from The American Heritage® Dictionary of the English Language, 4th Edition
- n. Swelling, especially in subcutaneous tissues, as a result of obstruction of lymphatic vessels or lymph nodes, with accumulation of lymph in the affected region.
from Wiktionary, Creative Commons Attribution/Share-Alike License
- n. The swelling of tissue due to retention of fluid in the lymph vessels
from The Century Dictionary and Cyclopedia
- n. A dropsical condition of the tissues due to obstruction to the flow of lymph.
from WordNet 3.0 Copyright 2006 by Princeton University. All rights reserved.
- n. swelling (usually in the legs) caused by lymph accumulating in the tissues in the affected areas
Sorry, no etymologies found.
These devices are commonly referred to as a lymphedema pumps.
Patients whose lymphatic system is obstructed a condition called lymphedema that may result from parasites or from radiation treatment for cancer often exhibit swelling in the extremities, the result of pooling lymph.
The biopsy procedure known as sentinel lymph node SLN dissection has been praised for averting the removal of large numbers of armpit lymph nodes during breast cancer surgery, which can lead to a painful buildup of fluid called lymphedema.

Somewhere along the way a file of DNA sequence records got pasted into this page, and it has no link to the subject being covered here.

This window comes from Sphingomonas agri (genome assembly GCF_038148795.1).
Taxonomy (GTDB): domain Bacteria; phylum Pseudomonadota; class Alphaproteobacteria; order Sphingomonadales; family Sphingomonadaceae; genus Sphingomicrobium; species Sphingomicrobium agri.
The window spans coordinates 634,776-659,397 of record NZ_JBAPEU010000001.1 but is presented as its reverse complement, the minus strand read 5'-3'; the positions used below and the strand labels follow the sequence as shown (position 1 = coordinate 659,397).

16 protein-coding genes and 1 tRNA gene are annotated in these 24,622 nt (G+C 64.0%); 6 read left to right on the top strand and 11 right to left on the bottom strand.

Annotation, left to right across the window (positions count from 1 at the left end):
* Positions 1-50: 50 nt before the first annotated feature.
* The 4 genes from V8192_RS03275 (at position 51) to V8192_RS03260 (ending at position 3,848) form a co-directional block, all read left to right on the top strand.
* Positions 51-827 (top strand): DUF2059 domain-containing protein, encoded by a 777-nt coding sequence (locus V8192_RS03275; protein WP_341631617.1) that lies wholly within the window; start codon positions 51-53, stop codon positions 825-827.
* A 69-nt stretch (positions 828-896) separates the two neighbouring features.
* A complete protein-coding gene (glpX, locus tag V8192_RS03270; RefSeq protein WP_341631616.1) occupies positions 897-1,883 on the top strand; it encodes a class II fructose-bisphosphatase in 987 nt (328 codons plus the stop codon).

But anyone starting more vigorous activity for the first time or who has particular risks – like the painful arm swelling called lymphedema that some breast cancer survivors experience – may need more specialized exercise advice, Schmitz says.
Many of those shows, even the one called "My Giant Foot" — about a woman with a condition called lymphedema, which causes her left leg to swell to enormous proportions — try to cloak their voyeurism in terms of medical information or self-help.
Many women experience side effects such as skin problems, fluid buildup called lymphedema, and fatigue.
If your surgeon removes axillary lymph nodes, you may also experience swelling in your arm called lymphedema.
Swelling from excess fluid in the lymph tissue is called lymphedema and can persist long after recovery from the cancer, said the authors of the study, led by Dr. Armando E.
Among other things, removal of lymph nodes can result in a painful and debilitating condition called lymphedema, or swelling, because lymph fluids can no longer travel freely through the body.
Those complications, for up to 30 percent of women, include chronic, painful swelling, called lymphedema .